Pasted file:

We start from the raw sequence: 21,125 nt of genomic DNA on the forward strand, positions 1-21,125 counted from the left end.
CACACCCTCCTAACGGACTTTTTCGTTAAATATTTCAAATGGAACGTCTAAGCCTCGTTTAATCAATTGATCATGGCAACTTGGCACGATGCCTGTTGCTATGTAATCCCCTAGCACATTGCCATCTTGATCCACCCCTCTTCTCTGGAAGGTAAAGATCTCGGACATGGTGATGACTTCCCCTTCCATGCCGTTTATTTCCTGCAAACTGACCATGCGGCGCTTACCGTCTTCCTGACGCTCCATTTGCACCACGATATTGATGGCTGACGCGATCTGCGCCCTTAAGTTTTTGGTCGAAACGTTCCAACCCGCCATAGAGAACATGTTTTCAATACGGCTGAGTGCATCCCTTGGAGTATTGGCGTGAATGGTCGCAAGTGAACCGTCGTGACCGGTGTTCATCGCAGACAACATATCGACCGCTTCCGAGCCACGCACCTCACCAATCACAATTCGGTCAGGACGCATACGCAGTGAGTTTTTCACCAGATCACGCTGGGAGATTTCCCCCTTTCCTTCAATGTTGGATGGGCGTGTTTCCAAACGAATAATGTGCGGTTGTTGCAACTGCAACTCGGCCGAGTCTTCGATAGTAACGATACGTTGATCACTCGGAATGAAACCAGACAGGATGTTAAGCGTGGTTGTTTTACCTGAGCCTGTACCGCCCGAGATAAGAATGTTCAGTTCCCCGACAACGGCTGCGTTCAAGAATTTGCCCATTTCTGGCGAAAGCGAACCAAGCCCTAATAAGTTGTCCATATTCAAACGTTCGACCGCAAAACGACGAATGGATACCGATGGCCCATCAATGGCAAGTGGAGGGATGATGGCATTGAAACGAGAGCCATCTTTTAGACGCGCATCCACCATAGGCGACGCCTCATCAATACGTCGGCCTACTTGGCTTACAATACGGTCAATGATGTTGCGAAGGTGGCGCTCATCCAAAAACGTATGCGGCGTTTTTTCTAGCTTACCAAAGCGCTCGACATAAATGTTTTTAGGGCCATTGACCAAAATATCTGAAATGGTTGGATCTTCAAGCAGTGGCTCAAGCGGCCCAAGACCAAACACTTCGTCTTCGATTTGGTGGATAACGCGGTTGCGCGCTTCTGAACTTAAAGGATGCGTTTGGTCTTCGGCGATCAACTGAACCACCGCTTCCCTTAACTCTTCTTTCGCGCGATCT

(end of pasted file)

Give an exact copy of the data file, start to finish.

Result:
We start from the raw sequence: 21,125 nt of genomic DNA on the forward strand, positions 1-21,125 counted from the left end.
CACACCCTCCTAACGGACTTTTTCGTTAAATATTTCAAATGGAACGTCTAAGCCTCGTTTAATCAATTGATCATGGCAACTTGGCACGATGCCTGTTGCTATGTAATCCCCTAGCACATTGCCATCTTGATCCACCCCTCTTCTCTGGAAGGTAAAGATCTCGGACATGGTGATGACTTCCCCTTCCATGCCGTTTATTTCCTGCAAACTGACCATGCGGCGCTTACCGTCTTCCTGACGCTCCATTTGCACCACGATATTGATGGCTGACGCGATCTGCGCCCTTAAGTTTTTGGTCGAAACGTTCCAACCCGCCATAGAGAACATGTTTTCAATACGGCTGAGTGCATCCCTTGGAGTATTGGCGTGAATGGTCGCAAGTGAACCGTCGTGACCGGTGTTCATCGCAGACAACATATCGACCGCTTCCGAGCCACGCACCTCACCAATCACAATTCGGTCAGGACGCATACGCAGTGAGTTTTTCACCAGATCACGCTGGGAGATTTCCCCCTTTCCTTCAATGTTGGATGGGCGTGTTTCCAAACGAATAATGTGCGGTTGTTGCAACTGCAACTCGGCCGAGTCTTCGATAGTAACGATACGTTGATCACTCGGAATGAAACCAGACAGGATGTTAAGCGTGGTTGTTTTACCTGAGCCTGTACCGCCCGAGATAAGAATGTTCAGTTCCCCGACAACGGCTGCGTTCAAGAATTTGCCCATTTCTGGCGAAAGCGAACCAAGCCCTAATAAGTTGTCCATATTCAAACGTTCGACCGCAAAACGACGAATGGATACCGATGGCCCATCAATGGCAAGTGGAGGGATGATGGCATTGAAACGAGAGCCATCTTTTAGACGCGCATCCACCATAGGCGACGCCTCATCAATACGTCGGCCTACTTGGCTTACAATACGGTCAATGATGTTGCGAAGGTGGCGCTCATCCAAAAACGTATGCGGCGTTTTTTCTAGCTTACCAAAGCGCTCGACATAAATGTTTTTAGGGCCATTGACCAAAATATCTGAAATGGTTGGATCTTCAAGCAGTGGCTCAAGCGGCCCAAGACCAAACACTTCGTCTTCGATTTGGTGGATAACGCGGTTGCGCGCTTCTGAACTTAAAGGATGCGTTTGGTCTTCGGCGATCAACTGAACCACCGCTTCCCTTAACTCTTCTTTCGCGCGATCT